The IBM Tree and Tube computers

Bob Bradlee caveguy at sbcglobal.net
Sun Feb 4 11:11:19 CST 2007


The 701(1952) -> 702 (1953) -> 705-1 (1954) -> 705-II(1957) and ending with the transistorized  1401
(1959) 
and 701 (1952) -> SAGE, NORC, 704(1954) -> 709(1957) and ending with the transistorized 7090
(1959) 
and 701 (1952) -> 650(1953) and ending with the transistorized 7070(1958)
with the 305-RAMAC(1956) appearing by magic during the time between the 650(1953) and second 
generation 705 (1957). I think the computer in question was a tube computer produced in the gap 
between the first 705(1954) and the later release in 1957 a period in time where Core memory 
development was in full swing.

We were deep in the cold war at the time and a lot of mis-direction was being employed, I have always 
thought there was a tube based system that evolved between the 650 and the transistorized 7070.

It would not shock me in the least if this missing TUBE system was not refered to as a 7070 by its 
users, as one of those little cold war mis-directions Cuz-Ike's boys were so fond of, long before the 
"Real" 7070 was released in its transistorized form.

The 305 RAMAC in 1956 and along with the 705 and 709 in 1957 the 305 is considered to be the last 
tube computers produced.

So when On Sat, 3 Feb 2007 21:09:10 -0600, Jim Isbell, W5JAI wrote:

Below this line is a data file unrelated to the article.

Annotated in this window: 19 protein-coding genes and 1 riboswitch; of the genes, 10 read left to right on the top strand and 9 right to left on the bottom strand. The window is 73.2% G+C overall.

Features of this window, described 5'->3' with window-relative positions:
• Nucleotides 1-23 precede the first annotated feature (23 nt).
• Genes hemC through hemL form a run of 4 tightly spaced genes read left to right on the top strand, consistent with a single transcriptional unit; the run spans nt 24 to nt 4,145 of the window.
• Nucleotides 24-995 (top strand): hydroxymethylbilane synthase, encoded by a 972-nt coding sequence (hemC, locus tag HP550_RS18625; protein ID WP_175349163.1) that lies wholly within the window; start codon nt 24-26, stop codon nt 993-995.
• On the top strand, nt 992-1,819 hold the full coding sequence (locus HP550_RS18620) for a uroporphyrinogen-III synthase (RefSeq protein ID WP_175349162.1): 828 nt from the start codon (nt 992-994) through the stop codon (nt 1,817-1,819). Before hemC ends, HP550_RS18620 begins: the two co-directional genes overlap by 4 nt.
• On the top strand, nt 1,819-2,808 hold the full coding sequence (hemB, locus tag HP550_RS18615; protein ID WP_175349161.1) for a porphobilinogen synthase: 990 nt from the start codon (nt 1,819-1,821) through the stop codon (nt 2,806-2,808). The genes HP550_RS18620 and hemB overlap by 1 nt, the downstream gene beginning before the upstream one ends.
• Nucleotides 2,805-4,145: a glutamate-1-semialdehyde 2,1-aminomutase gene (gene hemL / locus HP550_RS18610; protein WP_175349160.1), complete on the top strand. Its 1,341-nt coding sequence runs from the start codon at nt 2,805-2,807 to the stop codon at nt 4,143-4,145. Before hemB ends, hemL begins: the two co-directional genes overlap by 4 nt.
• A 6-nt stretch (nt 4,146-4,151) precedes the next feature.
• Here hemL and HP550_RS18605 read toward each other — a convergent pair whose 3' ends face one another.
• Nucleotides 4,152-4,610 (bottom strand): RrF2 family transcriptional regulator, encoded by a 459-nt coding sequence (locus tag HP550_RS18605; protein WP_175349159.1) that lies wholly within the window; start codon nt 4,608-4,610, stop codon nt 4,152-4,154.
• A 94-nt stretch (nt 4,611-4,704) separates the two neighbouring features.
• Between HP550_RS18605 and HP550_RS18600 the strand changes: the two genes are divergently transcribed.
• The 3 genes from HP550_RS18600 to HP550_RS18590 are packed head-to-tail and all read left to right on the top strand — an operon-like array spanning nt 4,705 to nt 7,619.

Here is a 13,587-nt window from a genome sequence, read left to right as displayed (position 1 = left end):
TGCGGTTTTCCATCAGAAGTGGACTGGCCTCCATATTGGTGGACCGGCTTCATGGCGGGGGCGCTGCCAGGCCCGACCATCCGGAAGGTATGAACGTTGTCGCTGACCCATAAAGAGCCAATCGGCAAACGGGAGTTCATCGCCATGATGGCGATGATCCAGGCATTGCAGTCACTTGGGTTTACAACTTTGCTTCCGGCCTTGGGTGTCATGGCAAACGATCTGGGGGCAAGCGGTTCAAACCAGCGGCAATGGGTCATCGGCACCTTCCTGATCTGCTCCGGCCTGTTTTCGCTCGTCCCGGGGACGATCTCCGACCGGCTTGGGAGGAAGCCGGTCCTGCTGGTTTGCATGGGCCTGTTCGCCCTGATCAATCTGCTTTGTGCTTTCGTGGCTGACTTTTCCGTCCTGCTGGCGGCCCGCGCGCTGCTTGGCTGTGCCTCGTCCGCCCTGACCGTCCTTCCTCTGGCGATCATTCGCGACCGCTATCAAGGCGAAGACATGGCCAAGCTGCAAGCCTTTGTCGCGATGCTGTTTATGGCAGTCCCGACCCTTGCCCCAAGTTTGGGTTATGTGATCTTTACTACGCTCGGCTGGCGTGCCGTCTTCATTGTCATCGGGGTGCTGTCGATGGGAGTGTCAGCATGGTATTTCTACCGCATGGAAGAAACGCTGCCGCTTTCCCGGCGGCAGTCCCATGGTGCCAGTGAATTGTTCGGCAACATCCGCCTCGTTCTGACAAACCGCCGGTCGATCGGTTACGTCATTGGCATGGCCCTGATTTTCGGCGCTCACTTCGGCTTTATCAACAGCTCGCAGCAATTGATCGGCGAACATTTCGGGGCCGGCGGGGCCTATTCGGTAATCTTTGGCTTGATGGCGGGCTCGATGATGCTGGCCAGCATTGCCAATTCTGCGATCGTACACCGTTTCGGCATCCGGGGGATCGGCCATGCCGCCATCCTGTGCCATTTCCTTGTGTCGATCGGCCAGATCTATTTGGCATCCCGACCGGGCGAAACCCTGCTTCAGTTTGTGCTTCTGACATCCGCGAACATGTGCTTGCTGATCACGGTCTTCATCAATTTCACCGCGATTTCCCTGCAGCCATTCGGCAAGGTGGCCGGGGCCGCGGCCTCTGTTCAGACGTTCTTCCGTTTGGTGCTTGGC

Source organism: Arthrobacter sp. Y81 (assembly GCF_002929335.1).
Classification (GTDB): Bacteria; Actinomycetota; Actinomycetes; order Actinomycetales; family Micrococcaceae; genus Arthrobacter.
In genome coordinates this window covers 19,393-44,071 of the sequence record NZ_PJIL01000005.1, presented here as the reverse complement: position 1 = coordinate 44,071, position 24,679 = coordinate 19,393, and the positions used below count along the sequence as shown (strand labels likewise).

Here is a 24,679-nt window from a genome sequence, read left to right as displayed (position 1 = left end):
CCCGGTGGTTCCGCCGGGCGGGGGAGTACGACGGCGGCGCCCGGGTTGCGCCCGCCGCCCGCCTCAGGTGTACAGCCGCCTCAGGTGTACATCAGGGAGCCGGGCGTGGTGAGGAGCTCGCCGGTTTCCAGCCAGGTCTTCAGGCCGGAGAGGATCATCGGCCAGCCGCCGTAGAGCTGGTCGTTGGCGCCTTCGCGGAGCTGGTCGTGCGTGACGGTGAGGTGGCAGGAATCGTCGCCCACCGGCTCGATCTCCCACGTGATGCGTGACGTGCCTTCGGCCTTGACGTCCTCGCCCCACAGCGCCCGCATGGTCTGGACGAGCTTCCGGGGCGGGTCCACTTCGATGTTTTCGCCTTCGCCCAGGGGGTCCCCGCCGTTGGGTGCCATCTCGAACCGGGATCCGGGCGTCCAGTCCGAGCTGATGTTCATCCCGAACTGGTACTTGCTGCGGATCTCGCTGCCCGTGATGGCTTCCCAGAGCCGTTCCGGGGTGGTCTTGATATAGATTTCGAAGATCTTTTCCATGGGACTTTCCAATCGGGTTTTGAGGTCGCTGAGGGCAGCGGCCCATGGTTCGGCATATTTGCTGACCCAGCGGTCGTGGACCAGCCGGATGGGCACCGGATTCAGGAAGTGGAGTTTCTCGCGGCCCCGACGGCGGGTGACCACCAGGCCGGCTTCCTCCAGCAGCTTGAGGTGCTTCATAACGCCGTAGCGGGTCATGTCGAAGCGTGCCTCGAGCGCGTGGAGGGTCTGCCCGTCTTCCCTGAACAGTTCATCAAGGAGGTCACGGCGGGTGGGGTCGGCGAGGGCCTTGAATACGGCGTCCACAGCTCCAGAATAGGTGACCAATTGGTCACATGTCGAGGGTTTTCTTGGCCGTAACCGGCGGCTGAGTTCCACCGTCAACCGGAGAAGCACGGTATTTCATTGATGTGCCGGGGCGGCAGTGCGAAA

>You see the 7070 that I worked on was purchased by the US government for a
>very Top Secret installation so it may have been in use before the public
>had access to it.  Which, by the way, may also be why it was NOT solid
>state, it was an early model ??  

And questions started to roll around in my head so I looked back....
On Fri, 2 Feb 2007 15:41:07 -0600, Jim Isbell, W5JAI wrote:

>No, it was a 7070, "IBM seven oh seventy", and it used hundreds if not
>thousands of 12au7s or 12ax7s don't remember which it was.  And it was
>definitely NOT solid state.  The first solid state addition to it was a
>memory matrix unit that used germanium or silicon junctions in a plane of
>12x12 giving 144 bits of permanent memory sitting behind a plastic window so
>we could look at it and marvel at the wonders of science ( I dont think it
>was really permanent memory as I seem to remember it required a voltage
>input to keep it from fading) .  It was a frame about 12 inches square and
>looked like a course window screen with small dots of junction at every
>intersection of the wires. 

Until we can better identify this mystery system I will call it an 707x  and assume it is the
missing IBM model 707 from sometime between the 705(1954) and the 709(1957) most likely about the 
time of the 305(1956).

On Fri, 2 Feb 2007 15:41:07 -0600, Jim Isbell, W5JAI wrote:
>This was in 1959 and 1960

My first question is:
Was 1959/1960 when it was installed or when you worked on it ?

My second question is: Were the tubes in 10 pin "Fingers" like the 650 or in 8 tube plugins like the 705 


And my last questions relate to who, what and where, these questions can be answered of list, if you 
do not wish to shout it out here in an open forum :-) I understand that much if not most of what we 
could not talk about in the 60's is public knowledge but that does not keep one from thinking twice even 
today.

Got to run ...

Bob Bradlee




  








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